• Madame Bovary (novel, Flaubert)
  • Fatale (novel, Manchette)
  • L’événement (Ernaux, novel)
  • Women in the Paris Commune of 1871 (various historical documents)

Joint Honours students not writing a dissertation in French will take these two further classes:

  • The Occupation and its portrayal in French films
  • France since 1945

Human Resource Management

Advanced Organisational Behaviour
This class draws on current themes in work and organisational psychology, and HRM understood from the perspective of micro-organisational behaviour theory and research. It's structured around the concepts of Reframing Organisations and, although the emphasis is on ‘micro’, or individual-level, approaches to organisational behaviour, ‘reframing’ takes into consideration more ‘macro’ or sociological and critical management approaches as well.
HRM & Employment Relations in Public Services

The aim of the module is to provide you with a critical understanding of the context and content of ‘New Public Management’ and alternative public management reform strategies. There's particular reference to impacts on HRM and employment relations.

The module will enable you to compare how different countries’ reform trajectories have impacted on changes in HRM and employment relations.

Perspective on Work & Employment
This module builds on the year 3 class, Work, Employment and Society, and explores the contribution of social theory to understandings of the contemporary conditions of work and organisations.
Human Resources in the Global Economy
This class looks at HRM within a broader understanding of globalization and the international political economy. It places current themes in an international and comparative perspective by analysing and comparing different national ‘models of management’, and a range of employee response to them and, amongst other things, asks questions about the ways in which these management practices are disseminated by multinational companies (MNCs).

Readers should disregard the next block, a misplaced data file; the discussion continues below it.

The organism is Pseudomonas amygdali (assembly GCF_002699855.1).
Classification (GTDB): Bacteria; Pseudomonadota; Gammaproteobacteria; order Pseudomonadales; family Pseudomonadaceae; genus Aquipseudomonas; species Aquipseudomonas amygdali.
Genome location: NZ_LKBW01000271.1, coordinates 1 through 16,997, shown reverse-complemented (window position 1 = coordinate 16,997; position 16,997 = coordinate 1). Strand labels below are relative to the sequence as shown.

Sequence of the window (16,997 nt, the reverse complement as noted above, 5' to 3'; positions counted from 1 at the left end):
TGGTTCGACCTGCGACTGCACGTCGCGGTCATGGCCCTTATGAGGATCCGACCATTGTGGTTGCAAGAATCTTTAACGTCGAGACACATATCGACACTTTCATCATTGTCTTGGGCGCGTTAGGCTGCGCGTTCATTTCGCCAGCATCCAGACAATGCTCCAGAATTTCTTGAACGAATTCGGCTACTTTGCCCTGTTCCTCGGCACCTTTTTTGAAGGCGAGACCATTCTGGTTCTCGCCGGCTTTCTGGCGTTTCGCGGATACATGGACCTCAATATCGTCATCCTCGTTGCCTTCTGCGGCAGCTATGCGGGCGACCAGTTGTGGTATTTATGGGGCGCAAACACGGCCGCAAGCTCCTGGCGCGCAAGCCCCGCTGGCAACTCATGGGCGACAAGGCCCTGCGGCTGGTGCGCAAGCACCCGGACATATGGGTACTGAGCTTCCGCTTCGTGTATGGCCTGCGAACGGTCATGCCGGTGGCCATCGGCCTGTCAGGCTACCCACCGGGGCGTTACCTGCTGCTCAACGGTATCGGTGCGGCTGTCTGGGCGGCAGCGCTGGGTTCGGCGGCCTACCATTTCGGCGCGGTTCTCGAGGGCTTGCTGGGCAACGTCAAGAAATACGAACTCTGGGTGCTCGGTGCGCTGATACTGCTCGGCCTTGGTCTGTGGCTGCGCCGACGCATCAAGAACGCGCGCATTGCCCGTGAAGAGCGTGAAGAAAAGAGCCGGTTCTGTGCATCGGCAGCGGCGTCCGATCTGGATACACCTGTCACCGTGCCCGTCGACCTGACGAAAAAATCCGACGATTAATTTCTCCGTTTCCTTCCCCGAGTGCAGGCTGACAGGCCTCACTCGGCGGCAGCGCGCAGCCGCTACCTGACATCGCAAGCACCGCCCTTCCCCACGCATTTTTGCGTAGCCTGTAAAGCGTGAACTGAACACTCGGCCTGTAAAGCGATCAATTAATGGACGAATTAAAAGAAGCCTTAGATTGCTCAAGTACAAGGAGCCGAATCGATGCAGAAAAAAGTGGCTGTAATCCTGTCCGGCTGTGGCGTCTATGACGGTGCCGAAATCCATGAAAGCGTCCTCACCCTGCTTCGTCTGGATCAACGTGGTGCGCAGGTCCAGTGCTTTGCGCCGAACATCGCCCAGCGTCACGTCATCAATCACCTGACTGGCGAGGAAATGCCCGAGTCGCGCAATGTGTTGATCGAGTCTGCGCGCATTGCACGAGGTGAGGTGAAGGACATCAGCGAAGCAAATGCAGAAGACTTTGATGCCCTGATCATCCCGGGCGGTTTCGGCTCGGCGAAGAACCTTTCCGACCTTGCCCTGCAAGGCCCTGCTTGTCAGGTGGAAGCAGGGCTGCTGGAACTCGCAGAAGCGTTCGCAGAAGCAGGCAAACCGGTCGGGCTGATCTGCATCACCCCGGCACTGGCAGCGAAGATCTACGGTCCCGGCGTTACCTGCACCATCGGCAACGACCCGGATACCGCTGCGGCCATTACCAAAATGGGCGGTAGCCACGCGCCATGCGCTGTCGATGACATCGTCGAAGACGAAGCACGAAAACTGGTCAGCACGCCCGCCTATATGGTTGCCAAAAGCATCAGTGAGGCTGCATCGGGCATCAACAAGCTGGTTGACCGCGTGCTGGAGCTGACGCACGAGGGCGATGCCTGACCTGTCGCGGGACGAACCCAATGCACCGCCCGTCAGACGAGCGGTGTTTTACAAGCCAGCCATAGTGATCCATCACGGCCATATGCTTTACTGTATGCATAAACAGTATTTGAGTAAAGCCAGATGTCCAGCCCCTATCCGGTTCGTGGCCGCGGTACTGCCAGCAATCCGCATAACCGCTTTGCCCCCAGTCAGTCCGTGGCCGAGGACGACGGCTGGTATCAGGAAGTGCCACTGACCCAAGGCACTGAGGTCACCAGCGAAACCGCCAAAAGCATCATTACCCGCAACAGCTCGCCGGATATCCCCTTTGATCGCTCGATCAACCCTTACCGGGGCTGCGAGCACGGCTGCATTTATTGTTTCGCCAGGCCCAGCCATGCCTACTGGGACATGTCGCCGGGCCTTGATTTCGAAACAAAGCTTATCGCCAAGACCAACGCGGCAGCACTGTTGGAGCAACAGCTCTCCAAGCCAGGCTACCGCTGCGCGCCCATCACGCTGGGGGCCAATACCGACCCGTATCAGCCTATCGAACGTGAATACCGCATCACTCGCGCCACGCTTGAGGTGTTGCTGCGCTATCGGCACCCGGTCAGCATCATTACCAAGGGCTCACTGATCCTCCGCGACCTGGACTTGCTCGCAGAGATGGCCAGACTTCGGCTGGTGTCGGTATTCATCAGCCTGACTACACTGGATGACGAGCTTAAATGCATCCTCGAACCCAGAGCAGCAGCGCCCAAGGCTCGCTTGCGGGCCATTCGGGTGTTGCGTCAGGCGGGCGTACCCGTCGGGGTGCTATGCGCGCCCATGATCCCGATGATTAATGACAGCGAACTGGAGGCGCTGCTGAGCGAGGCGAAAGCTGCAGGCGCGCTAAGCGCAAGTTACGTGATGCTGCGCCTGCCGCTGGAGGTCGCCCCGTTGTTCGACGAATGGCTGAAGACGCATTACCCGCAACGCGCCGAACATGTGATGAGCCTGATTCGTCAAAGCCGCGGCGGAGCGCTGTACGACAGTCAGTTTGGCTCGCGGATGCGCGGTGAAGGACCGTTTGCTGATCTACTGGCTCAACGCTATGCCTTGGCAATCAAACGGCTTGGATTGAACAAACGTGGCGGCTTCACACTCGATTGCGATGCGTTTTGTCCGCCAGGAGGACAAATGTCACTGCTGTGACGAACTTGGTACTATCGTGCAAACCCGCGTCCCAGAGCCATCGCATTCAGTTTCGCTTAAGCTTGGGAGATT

Learning & teaching

French

We focus on the four important language skills:

  • reading
  • writing
  • speaking
  • listening

We make great use of technology in the classroom – interactive lectures and digital language laboratories – and outside, through the use of web-based learning and streamed French television.

In later years you'll perform presentations, write reports and interpret into English, which prepares you for potential future careers.

Scholars from French universities visit regularly to give guest lectures and lead workshops, at both undergraduate and postgraduate level.

Human Resource Management (HRM)

Teaching is given over two semesters in blocks of 12 weeks each. Methods include lectures, tutorials and seminars. As a student, you will take part in team-based projects and make use of online teaching materials. Our industrial partners regularly assist in teaching and the assessment of student presentations.

Assessment

French

Our assessment methods include:

  • written examinations, including translations
  • writing for a specific purpose
  • essays

Continuous assessment ranges from online grammar tests to group projects, while oral/aural tests are performed throughout the course. Students write a dissertation in their final year.

Human Resource Management (HRM)

The majority of classes are assessed by a final, unseen, examination in addition to one or more forms of individual and/or group coursework. In some cases, students can earn an exemption from the exam by achieving a specified coursework mark. Exams are normally held at the end of the semester in which the class is taught.

Students normally have one opportunity to be re-assessed for a failed class.

Back to course

Entry requirements

Required subjects are shown in brackets.

Highers

Standard entry requirements: